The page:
Moore’s law vs real world needs

Moore’s law basically says that affordable computer power doubles every two years. That means computer power grows exponentially rather than linear. Interesting, but what does that mean for the average user?

“Moore’s law describes a long-term trend in the history of computing hardware. The quantity of transistors that can be placed inexpensively on an integrated circuit has doubled approximately every two years. The trend has continued for more than half a century and is not expected to stop until 2015 or 2020 or later.” {from Wikipedia}

I’m no average user myself, but as an IT professional I know what most people use their computers for. Trust me, few people need the latest and greatest when it comes to sheer computing power. What people need is a fast internet connection. A five year old computer (if the software that it runs is in good shape) is plenty fast to check email, browse the internet and watch online video. One company that understands this really well is Apple. Apple has stopped running the race for fastest and most powerful computer a while ago. The last couple of years Apple products have often lagged behind their ‘PC’ competitors when it comes to processor speeds, amount of RAM and graphics processors. Notice the word products in that sentence. I’m including what Apple calls their ‘post-PC’ devices. The iPhone’s direct competitors have larger screens, higher resolutions and 4G connectivity. iPad competitors boast high-res displays, fast processors and gigabytes of RAM. Does Apple worry about this? No. Should Apple worry about this? I don’t think so. Since the first colorful iMac in 1998, Apple has been focusing on the experience instead of the spec sheet. Remember how the original iMac dropped the floppy drive? Some people were outraged, others didn’t care, but Apple went on to sell a lot of these quirky looking computers. A few years later the iPod was launched. And contrary to popular belief, it didn’t have the biggest storage capacity on the market. Other mp3 players had bigger hard disks and were often cheaper. But the iPod was easy to use and much more well known.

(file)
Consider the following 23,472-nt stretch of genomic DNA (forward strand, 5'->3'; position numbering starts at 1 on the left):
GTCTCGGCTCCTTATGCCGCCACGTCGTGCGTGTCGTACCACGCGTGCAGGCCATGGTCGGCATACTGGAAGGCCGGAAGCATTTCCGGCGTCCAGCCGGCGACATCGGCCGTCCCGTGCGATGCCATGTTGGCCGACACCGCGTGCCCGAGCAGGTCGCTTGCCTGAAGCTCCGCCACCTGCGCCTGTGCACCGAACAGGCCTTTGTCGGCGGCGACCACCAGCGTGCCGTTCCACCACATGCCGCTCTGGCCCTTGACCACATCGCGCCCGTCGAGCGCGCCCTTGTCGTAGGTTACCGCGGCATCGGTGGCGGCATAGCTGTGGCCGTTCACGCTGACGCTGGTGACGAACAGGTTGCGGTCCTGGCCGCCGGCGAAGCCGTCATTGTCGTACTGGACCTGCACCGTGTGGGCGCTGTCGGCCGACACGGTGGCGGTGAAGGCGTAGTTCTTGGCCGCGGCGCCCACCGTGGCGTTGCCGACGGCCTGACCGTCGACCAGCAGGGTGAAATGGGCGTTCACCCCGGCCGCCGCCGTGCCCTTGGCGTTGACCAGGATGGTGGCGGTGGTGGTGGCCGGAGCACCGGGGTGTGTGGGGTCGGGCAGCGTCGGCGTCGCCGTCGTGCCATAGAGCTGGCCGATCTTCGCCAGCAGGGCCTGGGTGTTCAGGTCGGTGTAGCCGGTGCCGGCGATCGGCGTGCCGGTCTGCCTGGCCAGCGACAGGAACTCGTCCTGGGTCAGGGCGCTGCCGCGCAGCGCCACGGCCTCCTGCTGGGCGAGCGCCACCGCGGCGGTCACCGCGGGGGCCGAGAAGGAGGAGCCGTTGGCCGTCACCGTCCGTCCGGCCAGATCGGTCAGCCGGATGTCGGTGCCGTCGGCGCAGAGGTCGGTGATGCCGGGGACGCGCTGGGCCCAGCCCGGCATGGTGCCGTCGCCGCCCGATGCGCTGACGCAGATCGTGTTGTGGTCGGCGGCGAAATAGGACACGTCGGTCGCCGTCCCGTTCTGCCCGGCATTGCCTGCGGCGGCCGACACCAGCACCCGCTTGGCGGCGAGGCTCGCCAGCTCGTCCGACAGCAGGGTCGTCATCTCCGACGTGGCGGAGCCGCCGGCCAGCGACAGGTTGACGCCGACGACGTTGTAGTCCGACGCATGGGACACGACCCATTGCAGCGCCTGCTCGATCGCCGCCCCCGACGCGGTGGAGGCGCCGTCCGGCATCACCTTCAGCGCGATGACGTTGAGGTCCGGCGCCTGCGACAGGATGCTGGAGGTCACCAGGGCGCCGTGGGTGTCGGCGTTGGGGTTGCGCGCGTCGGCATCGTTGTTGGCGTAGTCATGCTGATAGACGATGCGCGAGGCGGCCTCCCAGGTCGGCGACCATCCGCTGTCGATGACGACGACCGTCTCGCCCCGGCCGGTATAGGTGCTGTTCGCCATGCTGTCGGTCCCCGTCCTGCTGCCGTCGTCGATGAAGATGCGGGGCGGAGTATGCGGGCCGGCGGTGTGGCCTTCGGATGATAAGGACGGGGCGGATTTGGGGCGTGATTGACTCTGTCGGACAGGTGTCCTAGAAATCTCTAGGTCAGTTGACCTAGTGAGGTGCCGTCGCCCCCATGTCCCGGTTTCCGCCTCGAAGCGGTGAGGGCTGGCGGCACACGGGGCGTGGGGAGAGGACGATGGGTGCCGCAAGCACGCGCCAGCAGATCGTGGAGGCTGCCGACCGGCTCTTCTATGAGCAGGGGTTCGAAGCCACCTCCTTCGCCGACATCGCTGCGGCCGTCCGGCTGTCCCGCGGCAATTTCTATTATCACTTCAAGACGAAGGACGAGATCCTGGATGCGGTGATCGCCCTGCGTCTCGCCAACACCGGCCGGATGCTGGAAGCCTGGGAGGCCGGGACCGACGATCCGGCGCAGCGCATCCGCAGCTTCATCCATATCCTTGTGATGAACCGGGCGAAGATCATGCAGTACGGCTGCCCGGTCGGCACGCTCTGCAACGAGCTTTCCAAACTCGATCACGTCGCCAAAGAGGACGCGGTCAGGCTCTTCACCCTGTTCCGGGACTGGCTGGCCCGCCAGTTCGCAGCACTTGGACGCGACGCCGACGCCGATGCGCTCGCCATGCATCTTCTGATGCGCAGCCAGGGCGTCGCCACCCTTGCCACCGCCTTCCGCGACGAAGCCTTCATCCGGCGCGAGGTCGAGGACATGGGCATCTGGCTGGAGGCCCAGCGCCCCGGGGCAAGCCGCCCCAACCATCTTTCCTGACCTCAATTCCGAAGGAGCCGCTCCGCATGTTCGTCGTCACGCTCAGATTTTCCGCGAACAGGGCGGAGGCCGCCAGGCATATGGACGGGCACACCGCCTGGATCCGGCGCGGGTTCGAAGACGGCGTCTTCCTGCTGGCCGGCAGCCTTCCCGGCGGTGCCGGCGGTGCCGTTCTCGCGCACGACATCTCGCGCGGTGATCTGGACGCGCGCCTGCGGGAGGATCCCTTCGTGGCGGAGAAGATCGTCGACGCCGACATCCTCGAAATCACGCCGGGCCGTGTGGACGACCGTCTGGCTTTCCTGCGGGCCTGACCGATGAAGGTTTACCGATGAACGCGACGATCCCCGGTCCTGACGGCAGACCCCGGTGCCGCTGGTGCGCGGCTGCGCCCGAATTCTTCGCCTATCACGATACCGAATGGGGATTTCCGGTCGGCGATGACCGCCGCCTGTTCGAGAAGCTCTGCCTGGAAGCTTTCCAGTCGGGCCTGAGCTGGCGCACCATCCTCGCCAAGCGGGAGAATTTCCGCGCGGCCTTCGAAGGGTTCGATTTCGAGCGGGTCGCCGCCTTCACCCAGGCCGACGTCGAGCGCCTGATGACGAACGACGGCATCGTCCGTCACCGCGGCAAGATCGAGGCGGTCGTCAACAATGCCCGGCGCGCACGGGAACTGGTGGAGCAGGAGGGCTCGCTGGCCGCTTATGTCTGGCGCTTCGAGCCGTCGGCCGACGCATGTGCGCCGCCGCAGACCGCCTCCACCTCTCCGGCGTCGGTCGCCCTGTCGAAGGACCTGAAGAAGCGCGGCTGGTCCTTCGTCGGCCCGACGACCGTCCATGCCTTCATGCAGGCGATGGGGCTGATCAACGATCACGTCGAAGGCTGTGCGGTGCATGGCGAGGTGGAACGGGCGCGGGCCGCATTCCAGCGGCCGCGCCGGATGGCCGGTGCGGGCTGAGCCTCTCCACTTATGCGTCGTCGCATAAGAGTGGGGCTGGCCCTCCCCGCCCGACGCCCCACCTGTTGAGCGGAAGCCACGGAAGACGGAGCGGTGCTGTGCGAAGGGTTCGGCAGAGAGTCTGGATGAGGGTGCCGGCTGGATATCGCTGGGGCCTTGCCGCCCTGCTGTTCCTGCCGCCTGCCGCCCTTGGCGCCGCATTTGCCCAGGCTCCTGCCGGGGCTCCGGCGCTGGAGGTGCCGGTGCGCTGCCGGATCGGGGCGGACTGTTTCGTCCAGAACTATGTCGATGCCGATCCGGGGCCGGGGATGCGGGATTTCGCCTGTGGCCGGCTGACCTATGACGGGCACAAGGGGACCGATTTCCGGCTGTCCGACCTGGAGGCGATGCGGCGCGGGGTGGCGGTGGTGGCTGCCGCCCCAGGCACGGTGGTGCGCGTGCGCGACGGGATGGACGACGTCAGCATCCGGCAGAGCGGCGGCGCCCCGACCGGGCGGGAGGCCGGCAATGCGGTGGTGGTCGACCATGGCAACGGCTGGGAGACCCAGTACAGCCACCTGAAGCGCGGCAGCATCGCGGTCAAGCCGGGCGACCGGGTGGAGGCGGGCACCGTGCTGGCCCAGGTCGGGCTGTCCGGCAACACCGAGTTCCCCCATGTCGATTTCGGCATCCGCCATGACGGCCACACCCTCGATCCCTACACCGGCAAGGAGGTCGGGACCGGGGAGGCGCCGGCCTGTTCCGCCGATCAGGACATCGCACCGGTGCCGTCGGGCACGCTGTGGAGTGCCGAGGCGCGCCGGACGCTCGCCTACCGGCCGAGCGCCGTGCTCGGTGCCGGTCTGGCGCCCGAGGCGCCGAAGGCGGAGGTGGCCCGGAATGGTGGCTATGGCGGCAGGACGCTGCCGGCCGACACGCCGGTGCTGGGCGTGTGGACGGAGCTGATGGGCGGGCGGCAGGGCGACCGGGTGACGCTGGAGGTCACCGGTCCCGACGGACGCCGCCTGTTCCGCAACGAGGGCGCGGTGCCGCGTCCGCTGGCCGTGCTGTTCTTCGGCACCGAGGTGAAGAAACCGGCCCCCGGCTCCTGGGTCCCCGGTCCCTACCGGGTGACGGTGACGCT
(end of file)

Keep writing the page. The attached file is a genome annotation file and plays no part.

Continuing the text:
I could go on an on with these examples of how Apple for years has been shifting their focus, and ours along with it. But I want to get to my next point which is that over time this is going to change the entire IT industry. And that’s not just because of Apple and their experience focused philosophy. It’s also because of the internet. Apple’s success is tightly integrated with the rise of the internet. Let’s go back to my first example. Why was it OK to drop the floppy drive in the original iMac? Because people had started emailing documents to each other. What would the iPod be without an easy way to download music? And how useful is an iPhone without an internet connection? Most people associate the speed of their computer with the speed of the internet, because that’s what the computer is used for: to connect to the internet.

Our computers, and by computers I mean all computing devices, have become tools to use the internet with. Apple understands this and builds gorgeous machines that are easy to use and that largely disappear in favor of the content they present to us. That’s why there are hardly any buttons on the iPhone, it makes it easier to forget it’s there. We associate buttons with machines and machines are cold and impersonal. Apple needs you to love their products. It’s easier to love something beautiful and it’s easier to justify spending a lot of money on something you love.

Apple’s mantra is ‘it just works’, and while this is not always true, there is some truth in it. Especially when it comes to how their products are perceived. So once things work (most of the time) what will happen to the IT industry in general? I believe that while it will still be important to make sure things work, and continue to work, the industry will have to focus more and more on how things work. The user should feel in control even if that means that technically they have fewer options.

Working in the cloud limits our computer’s performance. Cloud storage is typically more limited than local hard disk space, and it definitely takes longer to download and upload the date. But in return we get a lot of flexibility. The future is not about spec sheets, it’s about experience, convenience and connectivity.

 

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